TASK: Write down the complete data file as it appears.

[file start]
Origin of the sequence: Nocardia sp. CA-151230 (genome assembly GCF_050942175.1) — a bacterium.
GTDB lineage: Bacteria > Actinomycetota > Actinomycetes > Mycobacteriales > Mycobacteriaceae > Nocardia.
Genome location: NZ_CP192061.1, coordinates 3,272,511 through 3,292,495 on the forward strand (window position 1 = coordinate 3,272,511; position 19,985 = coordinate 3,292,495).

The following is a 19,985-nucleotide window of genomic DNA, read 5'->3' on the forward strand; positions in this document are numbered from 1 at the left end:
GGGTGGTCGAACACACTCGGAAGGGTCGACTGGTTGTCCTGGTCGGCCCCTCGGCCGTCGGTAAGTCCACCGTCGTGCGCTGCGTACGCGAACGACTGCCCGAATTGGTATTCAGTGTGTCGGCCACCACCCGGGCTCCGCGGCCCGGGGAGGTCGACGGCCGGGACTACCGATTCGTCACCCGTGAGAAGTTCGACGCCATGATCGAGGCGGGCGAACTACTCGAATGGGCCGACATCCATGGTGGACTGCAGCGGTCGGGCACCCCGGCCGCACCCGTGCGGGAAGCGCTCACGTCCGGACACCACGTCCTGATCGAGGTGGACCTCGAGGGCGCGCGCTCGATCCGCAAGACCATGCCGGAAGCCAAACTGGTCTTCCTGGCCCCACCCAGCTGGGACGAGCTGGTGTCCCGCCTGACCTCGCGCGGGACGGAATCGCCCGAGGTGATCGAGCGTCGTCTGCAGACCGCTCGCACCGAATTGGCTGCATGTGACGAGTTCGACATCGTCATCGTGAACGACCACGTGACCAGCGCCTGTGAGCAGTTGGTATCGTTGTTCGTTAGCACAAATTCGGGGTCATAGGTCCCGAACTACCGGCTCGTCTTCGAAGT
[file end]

Origin of the sequence: Nocardia sp. CA-151230 (genome assembly GCF_050942175.1) — a bacterium.
GTDB lineage: Bacteria > Actinomycetota > Actinomycetes > Mycobacteriales > Mycobacteriaceae > Nocardia.
Genome location: NZ_CP192061.1, coordinates 3,272,511 through 3,292,495 on the forward strand (window position 1 = coordinate 3,272,511; position 19,985 = coordinate 3,292,495).

The following is a 19,985-nucleotide window of genomic DNA, read 5'->3' on the forward strand; positions in this document are numbered from 1 at the left end:
GGGTGGTCGAACACACTCGGAAGGGTCGACTGGTTGTCCTGGTCGGCCCCTCGGCCGTCGGTAAGTCCACCGTCGTGCGCTGCGTACGCGAACGACTGCCCGAATTGGTATTCAGTGTGTCGGCCACCACCCGGGCTCCGCGGCCCGGGGAGGTCGACGGCCGGGACTACCGATTCGTCACCCGTGAGAAGTTCGACGCCATGATCGAGGCGGGCGAACTACTCGAATGGGCCGACATCCATGGTGGACTGCAGCGGTCGGGCACCCCGGCCGCACCCGTGCGGGAAGCGCTCACGTCCGGACACCACGTCCTGATCGAGGTGGACCTCGAGGGCGCGCGCTCGATCCGCAAGACCATGCCGGAAGCCAAACTGGTCTTCCTGGCCCCACCCAGCTGGGACGAGCTGGTGTCCCGCCTGACCTCGCGCGGGACGGAATCGCCCGAGGTGATCGAGCGTCGTCTGCAGACCGCTCGCACCGAATTGGCTGCATGTGACGAGTTCGACATCGTCATCGTGAACGACCACGTGACCAGCGCCTGTGAGCAGTTGGTATCGTTGTTCGTTAGCACAAATTCGGGGTCATAGGTCCCGAACTACCGGCTCGTCTTCGAAGT